Reverse swing

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Reverse swing

Reverse swing is one of the types of the technique used by swing bowlers in cricket. It is based on the principle of reverse rotation of the ball.

The essence of traditional swing bowling is to give the projectile an unpredictable trajectory on the pitch, which should deceive the player with the bat, and ideally – send him out or destroy the wicket. As a rule, fast bowlers prefer to use new and unworn balls, as this allows you to polish one of the sides at your discretion (for example, using saliva or rubbing it on clothes). Changing the physical characteristics of the ball, coupled with a slightly modified grip, makes it possible not only to experiment with the serve speed, but also to make its direction as unreadable as possible for the batsman.

Reverse swing does not require the mandatory use of a new ball. Moreover, players often prefer more worn-out projectiles since their aerodynamics noticeably change compared to the original one. So, if the rough side twists with a classic swing serve, then after about fifty overs, the projectile naturally begins to deviate in the opposite direction.

Even though ball wear is an absolutely natural process, many swing bowlers do everything to speed it up. For this purpose, not only saliva or sweat can be used, but also some substances from the list of prohibited by Laws (for example, vaseline, hair gel, sunscreen, etc.) Penetrating through the porous surface of the projectile, they accelerate its deformation, and this, in turn, allows you to increase the surface of the polished side while reducing the static effect. Thus, with Reverse swing, the twisting appears gradually, which makes it difficult for the batsman to determine the correct direction of the projectile’s flight.

However, Reverse swing can also be performed with a new ball – provided that the player can accelerate it to a speed of at least 145 km / h. In this case, the separation of the airflow flowing around the projectile occurs earlier, and the polished (i.e., fast) side of the ball starts moving first, while the rough side gradually slows down. Thus, the trajectory of Reverse swing directly depends on:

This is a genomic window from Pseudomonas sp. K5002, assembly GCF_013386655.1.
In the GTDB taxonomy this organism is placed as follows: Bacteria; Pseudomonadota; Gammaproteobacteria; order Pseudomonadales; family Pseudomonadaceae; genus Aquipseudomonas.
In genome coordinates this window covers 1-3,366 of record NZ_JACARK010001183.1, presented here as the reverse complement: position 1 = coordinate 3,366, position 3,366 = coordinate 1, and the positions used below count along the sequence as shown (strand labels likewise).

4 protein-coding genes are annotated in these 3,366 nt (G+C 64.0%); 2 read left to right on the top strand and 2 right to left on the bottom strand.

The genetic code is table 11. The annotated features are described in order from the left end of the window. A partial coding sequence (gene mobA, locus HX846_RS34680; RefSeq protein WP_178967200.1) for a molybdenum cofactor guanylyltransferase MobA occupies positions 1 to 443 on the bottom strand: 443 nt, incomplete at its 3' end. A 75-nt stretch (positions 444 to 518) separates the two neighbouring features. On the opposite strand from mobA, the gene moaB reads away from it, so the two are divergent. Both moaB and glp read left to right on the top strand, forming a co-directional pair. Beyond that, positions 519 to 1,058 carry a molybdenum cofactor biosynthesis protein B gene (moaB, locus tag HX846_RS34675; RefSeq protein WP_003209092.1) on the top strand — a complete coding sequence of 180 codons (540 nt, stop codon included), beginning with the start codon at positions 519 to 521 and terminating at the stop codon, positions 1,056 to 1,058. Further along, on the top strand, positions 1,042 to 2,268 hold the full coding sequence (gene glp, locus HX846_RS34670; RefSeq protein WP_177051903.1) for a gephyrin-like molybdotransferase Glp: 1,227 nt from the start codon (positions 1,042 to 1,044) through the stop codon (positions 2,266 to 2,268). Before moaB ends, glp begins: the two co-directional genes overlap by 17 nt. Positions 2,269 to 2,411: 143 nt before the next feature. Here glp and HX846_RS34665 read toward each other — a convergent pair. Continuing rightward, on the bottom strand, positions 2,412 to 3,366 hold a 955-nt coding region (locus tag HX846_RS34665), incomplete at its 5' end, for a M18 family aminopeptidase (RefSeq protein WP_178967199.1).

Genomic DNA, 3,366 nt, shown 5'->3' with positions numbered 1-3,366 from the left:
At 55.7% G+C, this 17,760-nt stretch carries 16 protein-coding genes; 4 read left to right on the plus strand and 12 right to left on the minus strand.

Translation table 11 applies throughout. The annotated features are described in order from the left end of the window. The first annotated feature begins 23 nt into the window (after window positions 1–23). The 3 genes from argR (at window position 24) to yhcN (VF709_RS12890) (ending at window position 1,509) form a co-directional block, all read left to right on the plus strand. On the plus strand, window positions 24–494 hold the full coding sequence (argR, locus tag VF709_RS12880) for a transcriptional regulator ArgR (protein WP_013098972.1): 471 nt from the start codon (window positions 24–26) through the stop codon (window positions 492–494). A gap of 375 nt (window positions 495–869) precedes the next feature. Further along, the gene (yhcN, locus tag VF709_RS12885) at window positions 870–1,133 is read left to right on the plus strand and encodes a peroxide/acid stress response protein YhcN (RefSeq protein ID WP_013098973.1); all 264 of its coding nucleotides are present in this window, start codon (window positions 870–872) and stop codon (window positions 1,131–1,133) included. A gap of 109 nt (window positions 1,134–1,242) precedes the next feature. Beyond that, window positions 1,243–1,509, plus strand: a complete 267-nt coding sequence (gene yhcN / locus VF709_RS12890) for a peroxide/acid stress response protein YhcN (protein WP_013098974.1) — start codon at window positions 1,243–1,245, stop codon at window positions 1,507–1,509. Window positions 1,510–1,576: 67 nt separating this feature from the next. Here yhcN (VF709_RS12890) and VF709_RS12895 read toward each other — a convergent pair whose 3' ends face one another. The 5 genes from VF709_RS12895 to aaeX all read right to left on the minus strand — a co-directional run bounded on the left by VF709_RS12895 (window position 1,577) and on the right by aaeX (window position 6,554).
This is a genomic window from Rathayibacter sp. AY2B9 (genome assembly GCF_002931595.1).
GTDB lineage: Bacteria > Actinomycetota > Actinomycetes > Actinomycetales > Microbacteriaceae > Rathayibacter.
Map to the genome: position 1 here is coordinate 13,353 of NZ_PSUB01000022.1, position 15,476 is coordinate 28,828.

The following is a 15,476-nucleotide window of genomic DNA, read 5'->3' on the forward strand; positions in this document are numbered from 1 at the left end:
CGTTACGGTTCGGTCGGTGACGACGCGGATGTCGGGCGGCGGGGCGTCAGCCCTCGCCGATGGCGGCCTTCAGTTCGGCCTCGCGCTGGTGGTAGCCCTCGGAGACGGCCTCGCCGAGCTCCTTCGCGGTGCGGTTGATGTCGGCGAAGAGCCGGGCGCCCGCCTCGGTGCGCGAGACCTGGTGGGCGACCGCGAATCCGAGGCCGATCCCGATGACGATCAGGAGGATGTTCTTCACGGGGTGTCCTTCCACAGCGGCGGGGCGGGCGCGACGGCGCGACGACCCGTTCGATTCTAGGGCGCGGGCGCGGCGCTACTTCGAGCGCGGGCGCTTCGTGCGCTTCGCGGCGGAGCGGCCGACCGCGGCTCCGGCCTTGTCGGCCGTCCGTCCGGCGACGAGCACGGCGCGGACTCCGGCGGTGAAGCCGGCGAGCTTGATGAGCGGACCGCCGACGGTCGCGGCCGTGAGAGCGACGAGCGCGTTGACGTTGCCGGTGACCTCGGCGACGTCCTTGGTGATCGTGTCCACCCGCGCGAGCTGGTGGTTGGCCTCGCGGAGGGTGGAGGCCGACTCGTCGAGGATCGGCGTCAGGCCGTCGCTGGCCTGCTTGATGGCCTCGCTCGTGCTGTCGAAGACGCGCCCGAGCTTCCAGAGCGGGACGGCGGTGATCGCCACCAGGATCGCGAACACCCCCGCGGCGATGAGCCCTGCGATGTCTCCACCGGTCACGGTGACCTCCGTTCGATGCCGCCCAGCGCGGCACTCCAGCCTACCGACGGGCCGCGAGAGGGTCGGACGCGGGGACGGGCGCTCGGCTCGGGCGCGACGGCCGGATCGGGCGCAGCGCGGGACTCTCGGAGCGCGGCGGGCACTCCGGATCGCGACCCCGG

1. The grip used;
  2. Methods of throwing;
  3. Speed.

In general, Reverse swing is not only more powerful than traditional swing, but is also rightly considered one of the most insidious serves. The fact is that batsmen encounter reverse swing relatively infrequently, so not all of them can boast of having the necessary experience that would allow them to block it effectively. In addition, bowlers who use Reverse swing often complicate the opponent’s task by forcing the ball to change its trajectory not at an early stage, but closer to the player with the bat. There are two ways to do this:

  • By sending a projectile along the S-trajectory;
  • Forcing it to deviate more to the side without changing the direction of flight.

Both options greatly complicate the task of the batsman. So, in the first case, he usually manages to take the correct pose from his point of view and is not ready for a sharp change in the ball’s trajectory. In the second case, he may make a mistake with the angle of rotation of the bat or not calculate the force of the pitch, which dramatically increases the probability of Leg before wicket.

It is interesting to note that the first popularizers of Reverse swing were Pakistani bowlers, who initially faced accusations of unsportsmanlike behavior, since batsmen could not calculate the trajectory of such a pitch. The representatives of the attack really weren’t going to make it easier for them by experimenting with direction, speed and trajectory, changing hands and trying to cover the ball with the palm of their hand to deceive the opponent.

According to Shaharyar Khan, the actual inventor of Reverse swing is Saleem Mir, who taught it to his colleague Sarfraz Nawaz during his performances for Punjab Cricket Club (Lahore). Nawaz, in turn, used Reverse swing for the first time internationally, sharing the features of the technique with Imran Khan, who later passed them on to Wasim Akram and Waqar Younis. Other Reverse swing masters include Andrew Flintoff and Simon Jones (both from England), Zahir Khan and Ajit Agarkar (both from India).

This is interesting: Wasim Akram consistently used two types of Reverse swing in the 1992 World Cup final, which allowed the Pakistan national team to turn the tide of the game.

Nisha Bhavani
Author: Nisha Bhavani Position: Cricket Expert

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